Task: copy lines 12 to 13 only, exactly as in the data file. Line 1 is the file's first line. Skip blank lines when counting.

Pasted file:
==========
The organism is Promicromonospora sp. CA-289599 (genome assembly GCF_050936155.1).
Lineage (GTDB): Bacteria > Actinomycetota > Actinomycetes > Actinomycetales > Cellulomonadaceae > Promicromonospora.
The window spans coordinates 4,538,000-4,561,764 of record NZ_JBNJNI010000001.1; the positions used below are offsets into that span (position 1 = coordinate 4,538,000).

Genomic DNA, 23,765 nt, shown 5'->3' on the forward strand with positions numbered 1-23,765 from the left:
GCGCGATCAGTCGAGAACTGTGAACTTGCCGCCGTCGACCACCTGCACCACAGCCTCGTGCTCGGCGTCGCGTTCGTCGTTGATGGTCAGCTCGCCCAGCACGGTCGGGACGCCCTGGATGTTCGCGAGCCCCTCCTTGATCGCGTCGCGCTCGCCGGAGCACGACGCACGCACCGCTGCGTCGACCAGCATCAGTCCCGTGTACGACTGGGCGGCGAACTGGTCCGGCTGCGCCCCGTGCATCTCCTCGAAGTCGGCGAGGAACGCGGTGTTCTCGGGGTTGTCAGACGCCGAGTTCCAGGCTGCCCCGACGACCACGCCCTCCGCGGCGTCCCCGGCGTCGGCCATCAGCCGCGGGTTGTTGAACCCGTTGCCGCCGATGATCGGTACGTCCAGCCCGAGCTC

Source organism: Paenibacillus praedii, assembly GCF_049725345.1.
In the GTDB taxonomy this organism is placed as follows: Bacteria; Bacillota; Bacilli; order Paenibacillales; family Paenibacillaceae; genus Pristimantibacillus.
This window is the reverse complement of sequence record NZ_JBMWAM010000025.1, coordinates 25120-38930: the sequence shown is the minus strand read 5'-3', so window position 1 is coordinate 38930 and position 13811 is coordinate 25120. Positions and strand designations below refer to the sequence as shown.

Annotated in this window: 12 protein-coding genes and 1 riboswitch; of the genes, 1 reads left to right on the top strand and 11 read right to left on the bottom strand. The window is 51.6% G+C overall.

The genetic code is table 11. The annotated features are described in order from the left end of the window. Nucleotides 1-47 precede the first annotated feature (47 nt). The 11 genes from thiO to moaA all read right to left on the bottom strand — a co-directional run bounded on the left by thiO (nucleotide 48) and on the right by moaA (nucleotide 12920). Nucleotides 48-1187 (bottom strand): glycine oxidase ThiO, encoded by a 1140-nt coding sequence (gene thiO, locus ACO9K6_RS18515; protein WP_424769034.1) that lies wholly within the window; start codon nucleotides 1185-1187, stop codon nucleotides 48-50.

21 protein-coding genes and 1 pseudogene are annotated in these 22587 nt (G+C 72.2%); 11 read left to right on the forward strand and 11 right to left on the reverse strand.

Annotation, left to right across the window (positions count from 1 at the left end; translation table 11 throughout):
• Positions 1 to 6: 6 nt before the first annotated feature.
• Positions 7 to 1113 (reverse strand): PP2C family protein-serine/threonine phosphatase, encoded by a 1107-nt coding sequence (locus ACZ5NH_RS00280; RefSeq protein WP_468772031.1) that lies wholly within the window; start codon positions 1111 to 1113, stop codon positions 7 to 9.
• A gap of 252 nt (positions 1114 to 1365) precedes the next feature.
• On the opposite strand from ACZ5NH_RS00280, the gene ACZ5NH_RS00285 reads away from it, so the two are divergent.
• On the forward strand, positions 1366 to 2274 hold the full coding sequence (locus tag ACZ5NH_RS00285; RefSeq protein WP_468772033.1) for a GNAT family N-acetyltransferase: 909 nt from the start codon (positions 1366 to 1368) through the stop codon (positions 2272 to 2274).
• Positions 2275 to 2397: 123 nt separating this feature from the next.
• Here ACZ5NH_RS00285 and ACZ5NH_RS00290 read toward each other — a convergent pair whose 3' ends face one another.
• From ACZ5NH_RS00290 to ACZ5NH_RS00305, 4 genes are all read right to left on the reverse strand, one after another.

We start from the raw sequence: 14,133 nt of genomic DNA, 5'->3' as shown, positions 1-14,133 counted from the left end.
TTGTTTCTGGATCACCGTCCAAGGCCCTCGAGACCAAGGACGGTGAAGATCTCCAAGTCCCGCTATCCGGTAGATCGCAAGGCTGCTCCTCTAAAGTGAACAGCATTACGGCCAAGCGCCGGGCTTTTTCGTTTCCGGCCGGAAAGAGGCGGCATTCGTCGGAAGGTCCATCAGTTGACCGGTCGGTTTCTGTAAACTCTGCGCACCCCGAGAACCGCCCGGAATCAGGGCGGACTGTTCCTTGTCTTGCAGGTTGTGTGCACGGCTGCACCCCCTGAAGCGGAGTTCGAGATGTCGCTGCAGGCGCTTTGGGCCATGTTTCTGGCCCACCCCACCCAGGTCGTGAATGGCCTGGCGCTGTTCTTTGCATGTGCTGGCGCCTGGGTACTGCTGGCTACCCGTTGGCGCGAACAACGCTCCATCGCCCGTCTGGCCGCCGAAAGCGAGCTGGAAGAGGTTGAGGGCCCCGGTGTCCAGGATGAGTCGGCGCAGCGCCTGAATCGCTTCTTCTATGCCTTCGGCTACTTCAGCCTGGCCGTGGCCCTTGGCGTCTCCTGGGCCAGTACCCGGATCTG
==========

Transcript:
Annotation, left to right across the window (positions count from 1 at the left end; translation table 11 throughout):
• Positions 1 to 6: 6 nt before the first annotated feature.